In English, the word is really very old. Its origin can be traced back to the Proto-Germanic – handuz. But then – nothing.
Researchers do not have a single version of the origin of the word. Perhaps it went to Old Swedish or Gothic, but there are only approximately similar lexemes with a different meaning.
Nevertheless, the word “hand” has not changed at all for fifteen hundred years. And 500, and 1000 years ago, it was written in exactly the same way.
Take, for example, Chaucer’s The Canterbury Tales, written in the 14th century. There you can find references to this word:
Original: Do wey youre handes, for youre curteisye!
Modern English: Take away your hands, for your courtesy!
Literal translation into Russian: Get your hands off, be kind!
Original: His owene hand he made laddres thre.
Modern English: With his own hand he made three ladders
Literal translation into Russian: He made three stairs with his own hands
Even in Beowulf, which was written in the 7th-8th centuries, there is “hand” or its derivatives:
Original: wearþ hé Heaþoláfe tó handbonan
Modern English: he was Heatholaf’s slayer by his own hand
Literal translation into Russian: he killed Hesolath with his own hands.
Original: sé þe on handa bær hroden ealowaége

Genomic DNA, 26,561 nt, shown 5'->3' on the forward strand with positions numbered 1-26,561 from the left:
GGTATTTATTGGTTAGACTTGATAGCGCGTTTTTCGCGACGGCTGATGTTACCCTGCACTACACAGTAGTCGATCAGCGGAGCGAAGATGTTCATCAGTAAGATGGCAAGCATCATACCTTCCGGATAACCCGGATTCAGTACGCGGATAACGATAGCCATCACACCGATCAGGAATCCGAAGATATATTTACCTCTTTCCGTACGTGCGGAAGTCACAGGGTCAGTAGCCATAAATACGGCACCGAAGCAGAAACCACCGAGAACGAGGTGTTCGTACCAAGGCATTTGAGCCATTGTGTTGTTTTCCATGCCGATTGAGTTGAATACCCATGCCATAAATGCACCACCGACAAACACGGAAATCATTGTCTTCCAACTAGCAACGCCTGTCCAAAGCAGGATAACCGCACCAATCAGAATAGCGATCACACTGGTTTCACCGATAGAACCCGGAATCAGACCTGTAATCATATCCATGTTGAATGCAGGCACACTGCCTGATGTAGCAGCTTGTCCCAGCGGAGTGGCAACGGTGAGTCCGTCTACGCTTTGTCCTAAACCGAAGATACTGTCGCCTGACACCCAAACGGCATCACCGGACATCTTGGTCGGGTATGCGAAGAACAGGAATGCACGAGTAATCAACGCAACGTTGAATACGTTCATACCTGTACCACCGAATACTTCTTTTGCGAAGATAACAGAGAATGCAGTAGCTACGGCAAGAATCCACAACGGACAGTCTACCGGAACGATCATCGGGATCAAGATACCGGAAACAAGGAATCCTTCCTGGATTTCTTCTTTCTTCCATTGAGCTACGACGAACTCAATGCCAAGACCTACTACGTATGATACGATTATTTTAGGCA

Modern English: he who in his hands bore an ornate ale-cup
Literal translation into Russian: the one in whose hands lies a rich mug of ale
So yes, “hand” in English can really be considered one of the oldest words that have not changed at all for a millennium and a half. But where it came from in English is still a mystery.
Fire has always been important to humans. Therefore, the word fire at all times was included in the active lexicon.
It sounded like fier in Middle English, f староr in Old English. But it is interesting that in the Proto-Indo-European root there was péhwr именно – it was from him that the ancient Greek π пошρ came. Therefore, the words “pyrotechnics” and “fire” are relatives with common roots.
So how did fȳr suddenly appear from péhwr̥ with sound [f]?
The reason is the consonant shift, which is called the Rusk-Grimm law. Yes, the same Grimm who collected folklore with his brother and wrote pretty creepy tales.
In the Proto-Germanic language, the articulation of some sounds began to change, because of which they began to sound a little different.
Therefore, in the Germanic language and everyone who went from it, the deaf [p] turned into a deaf fricative [f]…
What is the reason for such changes is not completely clear. There are several theories. According to one of the most common, Proto-Germanic began to change around the 2nd millennium BC. under the influence of the languages of the peoples conquered by the Germanic tribes. The changes are minimal, but have accumulated over a thousand years, so the shift went unnoticed.
Of course, there are still plenty of old words in English. For several thousand years, the lexemes man and woman, give, ash, hear, flow, pull have undergone minimal changes. Even the numbers one, two and three have changed only outwardly – at the beginning of our era they sounded exactly the same as now.
It is interesting that the words that were included in the active lexicon of absolutely every inhabitant remained unchanged. Competent or not, smart or not so – everyone without exception knew the words “mother”, “hand” or “fire”. And that is why they have practically not changed over many centuries of existence.